My buddy Billy is baffled at my choice
of cars. We both live in
burst of thirty two inches of snow isn’t unheard of, and quite a few people
drive one normal car and another “winter beater.” A “beater” is a car that is typically older
and rather beaten up. If you lose
control of your beater and it slides into a ditch and into a pole, you would
seriously consider just abandoning it there along the side of the road, that’s
what “normal” people drive in the winter time here in
Not me. My newer car is a bright
yellow SUV with four-wheel drive, aggressive tires, a light rack on the roof,
and a license plate that reads, “SHORTBUS.”
It’s very comfortable, has a great heater, and works as the
quintessential winter vehicle. My other
car is an eighteen year old convertible that still handles like a slot-car and
is a blast to drive. It may never die. This is my summer car.
Billy has a similar vehicle to mine for
the winter, but in the summer he drives a small 80cc scooter. “Why maintain two cars?” he asks me. “Why buy all that gas?” he wants to
know. Here’s the curious thing. If you watch Billy most days that he arrives
on his scooter, he’s stressed to the breaking point for two hours after he gets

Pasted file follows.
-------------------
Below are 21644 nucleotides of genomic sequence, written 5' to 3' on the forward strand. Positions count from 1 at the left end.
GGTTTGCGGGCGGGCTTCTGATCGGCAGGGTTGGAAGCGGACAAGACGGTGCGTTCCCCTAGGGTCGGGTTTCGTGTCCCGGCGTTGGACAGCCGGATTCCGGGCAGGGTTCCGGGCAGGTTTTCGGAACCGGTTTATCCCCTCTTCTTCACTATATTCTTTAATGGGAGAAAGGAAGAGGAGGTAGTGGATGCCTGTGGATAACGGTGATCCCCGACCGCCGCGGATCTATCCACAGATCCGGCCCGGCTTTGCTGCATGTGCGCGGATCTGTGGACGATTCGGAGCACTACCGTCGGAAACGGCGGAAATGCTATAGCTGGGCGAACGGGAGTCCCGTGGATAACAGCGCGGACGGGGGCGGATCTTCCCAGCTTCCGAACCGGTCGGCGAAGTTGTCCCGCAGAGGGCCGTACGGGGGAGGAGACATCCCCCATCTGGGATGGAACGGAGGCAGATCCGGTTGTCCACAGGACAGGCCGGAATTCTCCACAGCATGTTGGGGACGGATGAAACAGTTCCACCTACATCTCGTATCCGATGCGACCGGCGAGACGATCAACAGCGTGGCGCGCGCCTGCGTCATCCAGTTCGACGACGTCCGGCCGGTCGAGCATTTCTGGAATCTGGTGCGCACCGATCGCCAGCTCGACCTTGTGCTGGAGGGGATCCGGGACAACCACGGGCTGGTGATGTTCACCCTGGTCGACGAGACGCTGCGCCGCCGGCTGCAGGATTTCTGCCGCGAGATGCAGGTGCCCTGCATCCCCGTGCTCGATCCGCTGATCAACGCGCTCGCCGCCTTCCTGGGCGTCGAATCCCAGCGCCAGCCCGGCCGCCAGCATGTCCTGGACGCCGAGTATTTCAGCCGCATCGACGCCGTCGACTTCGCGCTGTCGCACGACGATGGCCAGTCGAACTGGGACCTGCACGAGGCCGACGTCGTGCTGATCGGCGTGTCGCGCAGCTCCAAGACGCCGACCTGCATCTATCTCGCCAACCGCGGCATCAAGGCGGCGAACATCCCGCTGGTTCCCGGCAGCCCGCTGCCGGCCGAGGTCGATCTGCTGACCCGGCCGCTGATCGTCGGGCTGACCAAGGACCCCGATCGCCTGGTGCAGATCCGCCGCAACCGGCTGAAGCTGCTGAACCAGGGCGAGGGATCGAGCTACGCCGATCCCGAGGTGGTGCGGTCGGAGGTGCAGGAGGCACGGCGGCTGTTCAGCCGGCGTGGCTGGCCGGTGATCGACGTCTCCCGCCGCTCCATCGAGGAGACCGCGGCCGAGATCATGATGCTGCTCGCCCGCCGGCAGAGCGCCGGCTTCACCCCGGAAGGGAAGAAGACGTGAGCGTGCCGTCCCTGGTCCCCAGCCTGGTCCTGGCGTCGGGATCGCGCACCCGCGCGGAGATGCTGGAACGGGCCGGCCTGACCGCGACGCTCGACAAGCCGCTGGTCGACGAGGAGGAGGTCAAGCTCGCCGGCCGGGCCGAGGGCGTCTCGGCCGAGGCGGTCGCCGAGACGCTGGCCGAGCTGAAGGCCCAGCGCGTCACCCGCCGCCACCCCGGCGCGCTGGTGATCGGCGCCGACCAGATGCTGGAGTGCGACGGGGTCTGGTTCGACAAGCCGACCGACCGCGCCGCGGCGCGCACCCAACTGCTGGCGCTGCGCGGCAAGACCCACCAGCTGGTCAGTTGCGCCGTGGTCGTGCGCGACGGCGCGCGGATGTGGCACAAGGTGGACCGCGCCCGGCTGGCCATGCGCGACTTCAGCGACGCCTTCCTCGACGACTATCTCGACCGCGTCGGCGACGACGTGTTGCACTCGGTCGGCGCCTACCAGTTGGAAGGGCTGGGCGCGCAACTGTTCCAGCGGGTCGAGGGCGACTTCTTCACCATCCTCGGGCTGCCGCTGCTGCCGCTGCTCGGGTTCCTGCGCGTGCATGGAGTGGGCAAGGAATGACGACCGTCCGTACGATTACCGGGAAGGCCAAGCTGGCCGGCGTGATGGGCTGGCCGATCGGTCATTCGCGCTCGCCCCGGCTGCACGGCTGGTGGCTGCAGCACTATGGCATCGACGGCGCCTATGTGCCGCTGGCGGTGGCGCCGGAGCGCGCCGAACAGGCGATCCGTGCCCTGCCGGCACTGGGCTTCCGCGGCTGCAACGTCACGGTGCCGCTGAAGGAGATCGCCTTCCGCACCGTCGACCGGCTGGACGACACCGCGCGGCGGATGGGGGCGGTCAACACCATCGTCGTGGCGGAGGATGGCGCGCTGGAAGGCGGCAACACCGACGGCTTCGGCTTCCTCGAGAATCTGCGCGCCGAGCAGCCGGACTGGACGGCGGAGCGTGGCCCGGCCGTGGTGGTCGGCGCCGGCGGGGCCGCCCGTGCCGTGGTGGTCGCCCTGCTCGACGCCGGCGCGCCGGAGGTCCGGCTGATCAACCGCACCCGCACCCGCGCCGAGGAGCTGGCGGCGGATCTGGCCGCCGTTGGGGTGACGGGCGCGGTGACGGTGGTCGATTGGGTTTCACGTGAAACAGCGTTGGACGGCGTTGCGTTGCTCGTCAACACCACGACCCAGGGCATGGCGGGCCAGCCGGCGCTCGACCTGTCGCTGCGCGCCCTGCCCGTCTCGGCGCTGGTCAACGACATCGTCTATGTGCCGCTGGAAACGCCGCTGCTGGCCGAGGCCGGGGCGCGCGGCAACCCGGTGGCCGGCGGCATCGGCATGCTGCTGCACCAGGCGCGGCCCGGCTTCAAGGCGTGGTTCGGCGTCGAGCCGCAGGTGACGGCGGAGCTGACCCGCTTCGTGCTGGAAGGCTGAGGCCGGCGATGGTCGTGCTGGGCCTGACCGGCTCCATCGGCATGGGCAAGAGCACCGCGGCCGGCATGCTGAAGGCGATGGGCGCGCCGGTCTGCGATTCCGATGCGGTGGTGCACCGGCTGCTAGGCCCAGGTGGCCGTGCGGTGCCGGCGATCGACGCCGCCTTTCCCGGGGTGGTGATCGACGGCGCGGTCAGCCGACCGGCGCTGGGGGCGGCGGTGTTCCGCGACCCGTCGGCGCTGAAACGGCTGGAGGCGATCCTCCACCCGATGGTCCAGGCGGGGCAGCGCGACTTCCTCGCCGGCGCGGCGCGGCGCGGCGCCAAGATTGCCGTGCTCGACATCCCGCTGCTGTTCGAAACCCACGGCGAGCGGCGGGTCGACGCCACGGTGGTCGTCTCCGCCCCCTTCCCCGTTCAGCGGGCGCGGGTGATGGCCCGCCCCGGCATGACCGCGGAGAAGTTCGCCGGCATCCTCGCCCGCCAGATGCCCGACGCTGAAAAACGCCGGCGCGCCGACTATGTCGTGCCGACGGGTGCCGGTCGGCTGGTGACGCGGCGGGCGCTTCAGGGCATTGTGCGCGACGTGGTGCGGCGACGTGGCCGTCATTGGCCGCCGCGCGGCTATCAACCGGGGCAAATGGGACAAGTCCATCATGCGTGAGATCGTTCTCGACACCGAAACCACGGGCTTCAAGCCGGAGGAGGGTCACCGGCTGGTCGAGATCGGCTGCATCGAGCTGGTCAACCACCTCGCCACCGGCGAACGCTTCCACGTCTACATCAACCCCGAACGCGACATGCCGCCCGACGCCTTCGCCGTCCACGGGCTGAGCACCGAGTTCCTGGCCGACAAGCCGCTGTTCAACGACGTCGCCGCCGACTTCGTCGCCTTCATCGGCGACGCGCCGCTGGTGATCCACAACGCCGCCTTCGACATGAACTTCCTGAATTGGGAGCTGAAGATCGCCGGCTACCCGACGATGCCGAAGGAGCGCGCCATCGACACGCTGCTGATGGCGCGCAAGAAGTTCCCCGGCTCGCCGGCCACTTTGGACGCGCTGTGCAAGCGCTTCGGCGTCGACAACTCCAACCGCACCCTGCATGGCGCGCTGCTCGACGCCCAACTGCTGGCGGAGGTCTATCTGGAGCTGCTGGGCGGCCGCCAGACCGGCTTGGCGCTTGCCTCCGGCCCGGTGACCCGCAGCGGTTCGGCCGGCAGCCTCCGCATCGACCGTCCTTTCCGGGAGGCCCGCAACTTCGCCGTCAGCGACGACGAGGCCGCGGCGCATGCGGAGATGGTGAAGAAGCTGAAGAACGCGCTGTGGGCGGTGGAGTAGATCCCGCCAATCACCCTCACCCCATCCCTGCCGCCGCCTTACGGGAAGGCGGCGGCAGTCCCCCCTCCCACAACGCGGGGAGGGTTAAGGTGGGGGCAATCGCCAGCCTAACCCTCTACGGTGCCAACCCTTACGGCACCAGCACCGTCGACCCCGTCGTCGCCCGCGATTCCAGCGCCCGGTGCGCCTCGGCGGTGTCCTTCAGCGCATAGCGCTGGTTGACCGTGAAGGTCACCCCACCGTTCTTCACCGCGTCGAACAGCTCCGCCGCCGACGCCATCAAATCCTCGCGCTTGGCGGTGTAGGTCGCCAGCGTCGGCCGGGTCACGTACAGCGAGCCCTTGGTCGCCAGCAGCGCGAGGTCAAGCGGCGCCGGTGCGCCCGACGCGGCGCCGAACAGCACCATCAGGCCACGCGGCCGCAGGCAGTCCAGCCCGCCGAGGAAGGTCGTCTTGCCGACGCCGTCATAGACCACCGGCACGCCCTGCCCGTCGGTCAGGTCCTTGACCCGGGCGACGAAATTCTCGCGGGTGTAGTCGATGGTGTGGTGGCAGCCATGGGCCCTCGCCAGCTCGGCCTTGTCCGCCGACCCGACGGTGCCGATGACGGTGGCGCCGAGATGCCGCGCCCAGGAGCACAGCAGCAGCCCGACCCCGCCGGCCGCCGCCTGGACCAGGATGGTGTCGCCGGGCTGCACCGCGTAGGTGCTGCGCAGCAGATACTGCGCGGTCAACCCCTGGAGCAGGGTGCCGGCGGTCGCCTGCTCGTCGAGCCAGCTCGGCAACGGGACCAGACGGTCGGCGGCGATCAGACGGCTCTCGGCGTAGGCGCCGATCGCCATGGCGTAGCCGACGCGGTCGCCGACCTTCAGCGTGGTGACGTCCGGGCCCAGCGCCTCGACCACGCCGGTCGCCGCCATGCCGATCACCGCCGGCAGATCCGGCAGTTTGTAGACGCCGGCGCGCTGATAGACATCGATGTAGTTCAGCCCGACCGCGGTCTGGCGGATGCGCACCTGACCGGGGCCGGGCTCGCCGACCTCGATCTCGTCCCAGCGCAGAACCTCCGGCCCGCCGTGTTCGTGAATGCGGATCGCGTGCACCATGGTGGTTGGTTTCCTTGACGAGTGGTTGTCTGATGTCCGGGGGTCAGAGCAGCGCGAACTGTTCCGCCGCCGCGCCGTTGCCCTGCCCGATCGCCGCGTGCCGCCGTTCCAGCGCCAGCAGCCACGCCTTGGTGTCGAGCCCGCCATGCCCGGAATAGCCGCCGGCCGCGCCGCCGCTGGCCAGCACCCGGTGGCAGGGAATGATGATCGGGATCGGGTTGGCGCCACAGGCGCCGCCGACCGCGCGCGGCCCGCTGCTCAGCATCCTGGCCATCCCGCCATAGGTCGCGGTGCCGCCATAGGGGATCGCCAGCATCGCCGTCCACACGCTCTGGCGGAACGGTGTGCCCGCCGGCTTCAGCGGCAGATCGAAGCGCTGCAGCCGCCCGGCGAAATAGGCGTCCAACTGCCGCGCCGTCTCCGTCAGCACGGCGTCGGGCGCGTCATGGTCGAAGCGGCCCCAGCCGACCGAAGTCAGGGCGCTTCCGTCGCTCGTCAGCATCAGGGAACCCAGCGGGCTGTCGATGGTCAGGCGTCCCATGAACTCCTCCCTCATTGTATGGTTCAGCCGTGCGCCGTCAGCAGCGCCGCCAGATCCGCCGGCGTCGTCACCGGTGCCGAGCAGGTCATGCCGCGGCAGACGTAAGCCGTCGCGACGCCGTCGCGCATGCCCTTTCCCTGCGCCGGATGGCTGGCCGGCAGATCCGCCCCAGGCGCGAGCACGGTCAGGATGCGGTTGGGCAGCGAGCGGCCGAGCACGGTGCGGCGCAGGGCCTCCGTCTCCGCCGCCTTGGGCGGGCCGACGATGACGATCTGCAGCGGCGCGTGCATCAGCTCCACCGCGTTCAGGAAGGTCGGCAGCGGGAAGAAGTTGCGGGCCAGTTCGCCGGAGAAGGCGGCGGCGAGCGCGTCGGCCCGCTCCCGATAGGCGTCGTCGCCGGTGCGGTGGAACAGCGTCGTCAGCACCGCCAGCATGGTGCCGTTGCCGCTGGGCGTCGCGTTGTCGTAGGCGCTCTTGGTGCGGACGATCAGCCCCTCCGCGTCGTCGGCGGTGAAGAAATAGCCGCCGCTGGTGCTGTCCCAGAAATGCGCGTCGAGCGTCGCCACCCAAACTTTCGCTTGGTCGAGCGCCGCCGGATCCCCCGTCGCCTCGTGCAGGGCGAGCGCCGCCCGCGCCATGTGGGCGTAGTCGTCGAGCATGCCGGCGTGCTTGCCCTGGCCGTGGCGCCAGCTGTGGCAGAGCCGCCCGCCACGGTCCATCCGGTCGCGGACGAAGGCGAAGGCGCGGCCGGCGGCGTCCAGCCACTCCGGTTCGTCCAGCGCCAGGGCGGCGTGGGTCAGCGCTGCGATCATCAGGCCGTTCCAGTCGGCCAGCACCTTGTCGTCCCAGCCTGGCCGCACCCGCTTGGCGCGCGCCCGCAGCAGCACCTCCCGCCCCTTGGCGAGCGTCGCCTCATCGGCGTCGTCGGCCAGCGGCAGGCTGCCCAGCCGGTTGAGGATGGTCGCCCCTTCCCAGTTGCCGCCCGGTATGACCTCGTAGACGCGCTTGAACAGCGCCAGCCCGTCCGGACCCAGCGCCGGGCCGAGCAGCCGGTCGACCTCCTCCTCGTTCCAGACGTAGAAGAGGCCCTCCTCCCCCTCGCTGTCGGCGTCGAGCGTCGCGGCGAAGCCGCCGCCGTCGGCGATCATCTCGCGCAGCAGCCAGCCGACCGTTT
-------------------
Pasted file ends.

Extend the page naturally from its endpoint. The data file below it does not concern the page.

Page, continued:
off of that thing. Who knows, maybe he
was nearly killed by a semi-truck and trailer or maybe it rained on him again,
but when he takes his helmet and coat off, he looks like a wild-eyed man who
finally removed his finger from a light socket.
He doesn’t cool down and stop sweating until he’s had his coffee and
settled down. I won’t talk to him until
well past 10am.
What’s my point? Whether we travel 1 mile, or 1,200 miles, traveling
to work is part of a bigger journey. We
all do it; we have to, so why not enjoy it?
If you treat whatever vehicle you use to get to work (plane, train, or
automobile), as a “means to an end” or as a simple pre-day necessity, then
you’re missing out on a rather enjoyable part of your day or week. I say, “Treat the trip as part of the
whole.” Add it to your list of daily
goals; look for ways to make it better, cheaper, easier, more effective,
etc. Make it something to look forward
EXTRA: If you have
questions for Ken regarding business travel, hotels, airplanes, etc, please send an
email! Your questions will be recorded and Ken will answer the
best ones in his Ask the
Expert podcast show.